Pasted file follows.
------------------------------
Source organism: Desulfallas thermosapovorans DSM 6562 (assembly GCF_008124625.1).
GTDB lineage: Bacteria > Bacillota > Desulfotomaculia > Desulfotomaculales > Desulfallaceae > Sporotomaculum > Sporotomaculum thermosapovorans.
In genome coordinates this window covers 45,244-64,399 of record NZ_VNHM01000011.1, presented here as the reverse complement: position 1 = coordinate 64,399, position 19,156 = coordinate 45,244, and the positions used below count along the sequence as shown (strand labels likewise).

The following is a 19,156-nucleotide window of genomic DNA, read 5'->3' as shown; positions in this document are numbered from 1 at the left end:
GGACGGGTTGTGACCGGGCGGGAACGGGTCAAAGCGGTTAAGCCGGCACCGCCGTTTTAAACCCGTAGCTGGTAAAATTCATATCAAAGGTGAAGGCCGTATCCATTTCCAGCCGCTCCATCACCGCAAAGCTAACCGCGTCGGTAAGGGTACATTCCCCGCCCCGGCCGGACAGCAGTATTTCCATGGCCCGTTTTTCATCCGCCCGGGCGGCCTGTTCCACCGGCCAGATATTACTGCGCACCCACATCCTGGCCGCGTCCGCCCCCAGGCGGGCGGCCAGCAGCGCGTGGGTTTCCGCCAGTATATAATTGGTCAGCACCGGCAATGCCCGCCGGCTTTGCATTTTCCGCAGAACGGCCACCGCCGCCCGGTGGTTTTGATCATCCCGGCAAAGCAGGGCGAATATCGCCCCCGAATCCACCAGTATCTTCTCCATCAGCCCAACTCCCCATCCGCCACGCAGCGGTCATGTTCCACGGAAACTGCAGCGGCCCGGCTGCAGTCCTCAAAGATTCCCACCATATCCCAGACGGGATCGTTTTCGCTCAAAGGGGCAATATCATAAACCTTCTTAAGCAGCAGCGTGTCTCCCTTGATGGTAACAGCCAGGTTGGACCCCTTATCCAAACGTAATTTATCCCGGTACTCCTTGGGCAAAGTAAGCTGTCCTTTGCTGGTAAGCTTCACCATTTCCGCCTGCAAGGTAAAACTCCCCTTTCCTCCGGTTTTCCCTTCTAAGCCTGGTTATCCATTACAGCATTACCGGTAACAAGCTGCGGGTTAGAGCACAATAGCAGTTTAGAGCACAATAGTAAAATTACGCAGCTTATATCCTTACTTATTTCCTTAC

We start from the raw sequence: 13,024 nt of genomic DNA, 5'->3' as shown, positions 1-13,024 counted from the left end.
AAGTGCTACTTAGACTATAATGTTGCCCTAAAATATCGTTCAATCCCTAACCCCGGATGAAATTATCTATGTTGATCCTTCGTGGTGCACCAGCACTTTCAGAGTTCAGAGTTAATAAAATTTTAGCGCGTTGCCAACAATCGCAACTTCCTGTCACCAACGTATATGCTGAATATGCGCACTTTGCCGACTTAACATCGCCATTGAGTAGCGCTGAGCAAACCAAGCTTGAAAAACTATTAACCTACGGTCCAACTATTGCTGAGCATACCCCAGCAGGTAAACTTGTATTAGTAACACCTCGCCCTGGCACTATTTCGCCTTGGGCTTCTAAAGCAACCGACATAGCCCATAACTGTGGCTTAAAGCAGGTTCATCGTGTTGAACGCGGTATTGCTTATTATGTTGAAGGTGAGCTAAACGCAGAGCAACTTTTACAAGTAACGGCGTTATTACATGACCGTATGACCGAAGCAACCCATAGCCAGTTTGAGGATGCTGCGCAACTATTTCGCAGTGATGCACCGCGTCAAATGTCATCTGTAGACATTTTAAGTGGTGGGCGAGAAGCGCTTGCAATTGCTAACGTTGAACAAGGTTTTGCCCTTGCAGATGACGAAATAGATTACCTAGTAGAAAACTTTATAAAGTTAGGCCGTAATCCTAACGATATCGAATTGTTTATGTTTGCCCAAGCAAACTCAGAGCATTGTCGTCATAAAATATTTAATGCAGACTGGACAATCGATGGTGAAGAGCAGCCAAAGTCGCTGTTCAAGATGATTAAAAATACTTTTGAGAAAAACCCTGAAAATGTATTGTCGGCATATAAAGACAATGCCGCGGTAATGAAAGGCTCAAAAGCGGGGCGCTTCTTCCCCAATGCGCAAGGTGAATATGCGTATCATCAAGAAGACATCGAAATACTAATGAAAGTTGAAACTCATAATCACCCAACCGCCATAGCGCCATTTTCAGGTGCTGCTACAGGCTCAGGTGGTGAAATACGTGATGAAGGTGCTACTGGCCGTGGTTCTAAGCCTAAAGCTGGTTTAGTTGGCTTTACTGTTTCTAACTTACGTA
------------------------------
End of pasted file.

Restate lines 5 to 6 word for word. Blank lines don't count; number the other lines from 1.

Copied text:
GGACGGGTTGTGACCGGGCGGGAACGGGTCAAAGCGGTTAAGCCGGCACCGCCGTTTTAAACCCGTAGCTGGTAAAATTCATATCAAAGGTGAAGGCCGTATCCATTTCCAGCCGCTCCATCACCGCAAAGCTAACCGCGTCGGTAAGGGTACATTCCCCGCCCCGGCCGGACAGCAGTATTTCCATGGCCCGTTTTTCATCCGCCCGGGCGGCCTGTTCCACCGGCCAGATATTACTGCGCACCCACATCCTGGCCGCGTCCGCCCCCAGGCGGGCGGCCAGCAGCGCGTGGGTTTCCGCCAGTATATAATTGGTCAGCACCGGCAATGCCCGCCGGCTTTGCATTTTCCGCAGAACGGCCACCGCCGCCCGGTGGTTTTGATCATCCCGGCAAAGCAGGGCGAATATCGCCCCCGAATCCACCAGTATCTTCTCCATCAGCCCAACTCCCCATCCGCCACGCAGCGGTCATGTTCCACGGAAACTGCAGCGGCCCGGCTGCAGTCCTCAAAGATTCCCACCATATCCCAGACGGGATCGTTTTCGCTCAAAGGGGCAATATCATAAACCTTCTTAAGCAGCAGCGTGTCTCCCTTGATGGTAACAGCCAGGTTGGACCCCTTATCCAAACGTAATTTATCCCGGTACTCCTTGGGCAAAGTAAGCTGTCCTTTGCTGGTAAGCTTCACCATTTCCGCCTGCAAGGTAAAACTCCCCTTTCCTCCGGTTTTCCCTTCTAAGCCTGGTTATCCATTACAGCATTACCGGTAACAAGCTGCGGGTTAGAGCACAATAGCAGTTTAGAGCACAATAGTAAAATTACGCAGCTTATATCCTTACTTATTTCCTTAC

We start from the raw sequence: 13,024 nt of genomic DNA, 5'->3' as shown, positions 1-13,024 counted from the left end.